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The Bottom Line

July 29, 2007|Peter Yoon


Looking back

Because Cal Ripken Jr. will be inducted into the Hall of Fame today, it is interesting to note that on the same day 24 years ago -- July 29, 1983 -- Steve Garvey ended his National League record of 1,207 consecutive games played after dislocating his thumb in a collision at home plate with Atlanta Braves pitcher Pascual Perez. Garvey's streak is less than half of Ripken's 2,632. Garvey, a career .292 hitter with 2,599 hits, 272 home runs and 1,308 runs batted in, was on the Hall of Fame ballot for the 15th and final time this year and did not get in.

Looking ahead

July 31 is the non-waiver trade deadline, and a number of big names have been bandied about, but so far no blockbusters. Tadahito Iguchi and Kenny Lofton aren't exactly impact players. The rumor mill is cranking on Mark Teixeira, especially in Anaheim. Other names being churned out: Jermaine Dye, Sammy Sosa, Adam Dunn and Johnny Damon. Many teams are looking for pitching help, but the pool of available talent there is shallow, considering that Jon Garland of the Chicago White Sox could be the prize catch of the class.

It's a fact

Tom Glavine of the New York Mets will make his first attempt at win No. 300 Tuesday night at Milwaukee, and with Randy Johnson of the Arizona Diamondbacks headed for back surgery, Glavine could be the last to reach the milestone for some time. Johnson has 284 wins and says he'll be back next year, but he'll be 44 on opening day and has now needed back surgery in consecutive years. The only other active pitchers with more than 200 wins are: Mike Mussina (38 years old, 244 wins), David Wells (44, 235); Jamie Moyer (44, 225); Curt Schilling (40, 213); Kenny Rogers (42, 210); Pedro Martinez (35, 206); and John Smoltz (40, 203).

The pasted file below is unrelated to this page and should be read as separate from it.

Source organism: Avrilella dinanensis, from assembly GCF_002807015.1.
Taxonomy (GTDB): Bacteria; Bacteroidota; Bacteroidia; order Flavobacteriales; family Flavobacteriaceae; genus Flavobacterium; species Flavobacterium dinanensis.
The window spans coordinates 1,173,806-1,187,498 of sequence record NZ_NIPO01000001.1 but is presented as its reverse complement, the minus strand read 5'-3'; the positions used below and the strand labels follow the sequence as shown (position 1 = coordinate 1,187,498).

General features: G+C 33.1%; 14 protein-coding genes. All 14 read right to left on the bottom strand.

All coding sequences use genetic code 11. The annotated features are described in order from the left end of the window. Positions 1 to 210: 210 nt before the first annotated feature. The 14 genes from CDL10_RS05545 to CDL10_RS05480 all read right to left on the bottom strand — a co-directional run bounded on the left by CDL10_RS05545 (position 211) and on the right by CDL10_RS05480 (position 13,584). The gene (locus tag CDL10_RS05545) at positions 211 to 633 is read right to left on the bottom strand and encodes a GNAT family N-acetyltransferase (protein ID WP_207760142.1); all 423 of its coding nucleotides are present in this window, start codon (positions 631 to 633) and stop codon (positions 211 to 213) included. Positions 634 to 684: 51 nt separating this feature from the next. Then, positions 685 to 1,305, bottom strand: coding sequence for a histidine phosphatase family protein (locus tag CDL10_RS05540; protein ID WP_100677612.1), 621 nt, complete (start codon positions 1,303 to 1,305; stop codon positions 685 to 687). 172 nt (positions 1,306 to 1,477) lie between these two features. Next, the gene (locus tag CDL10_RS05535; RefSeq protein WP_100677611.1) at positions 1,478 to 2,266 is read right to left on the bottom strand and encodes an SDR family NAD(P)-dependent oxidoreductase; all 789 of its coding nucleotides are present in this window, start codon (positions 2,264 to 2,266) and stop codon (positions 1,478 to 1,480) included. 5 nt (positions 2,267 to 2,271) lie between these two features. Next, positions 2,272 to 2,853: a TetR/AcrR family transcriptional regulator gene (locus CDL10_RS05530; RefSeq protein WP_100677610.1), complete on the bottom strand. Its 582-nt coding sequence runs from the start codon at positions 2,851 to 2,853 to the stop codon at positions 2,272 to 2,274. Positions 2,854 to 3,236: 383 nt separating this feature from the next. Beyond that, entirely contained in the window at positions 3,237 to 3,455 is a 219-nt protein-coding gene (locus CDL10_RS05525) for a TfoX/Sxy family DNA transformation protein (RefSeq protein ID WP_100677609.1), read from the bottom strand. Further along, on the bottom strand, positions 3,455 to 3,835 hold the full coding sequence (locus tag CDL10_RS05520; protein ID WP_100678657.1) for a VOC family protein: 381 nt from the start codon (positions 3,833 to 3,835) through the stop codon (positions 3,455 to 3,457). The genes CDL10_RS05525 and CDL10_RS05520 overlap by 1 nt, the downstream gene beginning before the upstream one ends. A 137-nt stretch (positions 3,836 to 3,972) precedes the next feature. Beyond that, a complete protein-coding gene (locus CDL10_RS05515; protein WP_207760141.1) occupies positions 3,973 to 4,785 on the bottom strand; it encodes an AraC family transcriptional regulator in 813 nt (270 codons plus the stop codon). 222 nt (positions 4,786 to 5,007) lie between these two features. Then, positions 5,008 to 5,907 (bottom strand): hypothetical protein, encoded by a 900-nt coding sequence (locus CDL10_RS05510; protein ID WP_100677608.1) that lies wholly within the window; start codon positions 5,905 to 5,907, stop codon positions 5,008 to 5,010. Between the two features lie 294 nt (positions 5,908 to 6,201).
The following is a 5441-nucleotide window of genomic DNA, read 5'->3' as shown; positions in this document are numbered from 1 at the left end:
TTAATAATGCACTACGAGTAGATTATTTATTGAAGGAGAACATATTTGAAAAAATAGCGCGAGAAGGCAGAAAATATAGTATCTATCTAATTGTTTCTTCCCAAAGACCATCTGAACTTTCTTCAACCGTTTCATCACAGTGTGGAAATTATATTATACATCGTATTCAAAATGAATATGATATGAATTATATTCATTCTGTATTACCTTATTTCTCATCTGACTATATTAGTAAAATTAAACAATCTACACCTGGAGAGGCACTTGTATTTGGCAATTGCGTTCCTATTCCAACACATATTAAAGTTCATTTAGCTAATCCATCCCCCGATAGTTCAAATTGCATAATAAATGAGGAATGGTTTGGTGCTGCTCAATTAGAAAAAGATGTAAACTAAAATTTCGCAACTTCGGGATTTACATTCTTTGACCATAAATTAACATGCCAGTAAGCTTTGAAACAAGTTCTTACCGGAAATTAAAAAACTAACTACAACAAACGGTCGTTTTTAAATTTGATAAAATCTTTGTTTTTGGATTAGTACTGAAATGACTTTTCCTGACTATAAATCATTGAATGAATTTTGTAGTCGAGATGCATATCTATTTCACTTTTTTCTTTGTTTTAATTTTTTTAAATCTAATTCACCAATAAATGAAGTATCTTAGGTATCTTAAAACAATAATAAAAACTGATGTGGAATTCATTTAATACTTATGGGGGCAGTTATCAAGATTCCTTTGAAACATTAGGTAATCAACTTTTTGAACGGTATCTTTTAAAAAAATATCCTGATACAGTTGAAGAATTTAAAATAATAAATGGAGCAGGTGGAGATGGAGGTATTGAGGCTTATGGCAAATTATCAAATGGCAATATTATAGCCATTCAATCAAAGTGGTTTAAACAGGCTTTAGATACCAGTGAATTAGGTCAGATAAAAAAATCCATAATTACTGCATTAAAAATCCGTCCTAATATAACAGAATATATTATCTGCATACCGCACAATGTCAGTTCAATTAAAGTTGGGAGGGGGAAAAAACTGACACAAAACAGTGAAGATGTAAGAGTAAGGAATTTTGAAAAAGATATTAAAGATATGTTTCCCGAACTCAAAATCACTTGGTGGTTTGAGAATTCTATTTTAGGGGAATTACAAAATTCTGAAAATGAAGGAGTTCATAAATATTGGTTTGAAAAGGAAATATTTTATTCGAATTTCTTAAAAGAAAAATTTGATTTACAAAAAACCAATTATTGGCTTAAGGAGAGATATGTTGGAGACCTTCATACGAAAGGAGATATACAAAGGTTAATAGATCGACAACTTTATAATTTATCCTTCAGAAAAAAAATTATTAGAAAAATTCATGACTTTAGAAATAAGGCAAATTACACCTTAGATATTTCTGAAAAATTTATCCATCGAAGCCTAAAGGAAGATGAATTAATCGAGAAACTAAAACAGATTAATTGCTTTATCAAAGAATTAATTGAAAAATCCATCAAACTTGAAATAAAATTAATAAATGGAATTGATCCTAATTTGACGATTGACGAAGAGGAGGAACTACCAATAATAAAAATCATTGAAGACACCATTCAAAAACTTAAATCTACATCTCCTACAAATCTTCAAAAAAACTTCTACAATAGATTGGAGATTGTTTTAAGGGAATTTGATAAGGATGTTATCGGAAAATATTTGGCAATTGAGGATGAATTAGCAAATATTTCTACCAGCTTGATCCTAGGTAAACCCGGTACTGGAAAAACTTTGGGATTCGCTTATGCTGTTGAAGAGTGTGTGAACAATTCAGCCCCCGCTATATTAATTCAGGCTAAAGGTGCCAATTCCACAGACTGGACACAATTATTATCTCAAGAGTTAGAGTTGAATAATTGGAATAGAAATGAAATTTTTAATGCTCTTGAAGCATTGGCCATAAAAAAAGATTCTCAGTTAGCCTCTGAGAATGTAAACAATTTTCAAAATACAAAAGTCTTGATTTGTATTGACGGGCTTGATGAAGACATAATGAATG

Scranton/Wilkes Barre; triple A

Kennedy, 22, continued his quick rise through the Yankees' system when he earned a promotion to triple A last week. The right-hander from Westminster La Quinta High, drafted in the first round last year, was a combined 11-2 with a 1.85 earned-run average in stops at Class A and double A this year and leads the Yankees' minor league system with 129 strikeouts. His 11 wins are tied for the organization lead. The Pacific 10 Conference pitcher of the year in 2005, Kennedy was named a midseason minor league all-star by Baseball America. Opponents are batting only .174 against him this season and he walked only 39 batters in 111 2/3 innings.


Tacoma; triple A

A power-hitting catcher with an above-average throwing arm, Clement was the third overall selection in the 2005 draft after winning the Johnny Bench Award as the nation's top collegiate catcher and earning All-American honors. This year, he has found the power stroke that made him the second-leading home run hitter in USC history behind Mark McGwire and allowed him to set a national high school record with 75. He has 16 home runs with 55 RBIs at Tacoma, a Mariners farm team, and is batting .266. He sat out much of last season after having surgeries on his knee and his elbow and batted .263 with six home runs and 42 RBIs in 82 games split between double A and triple A.

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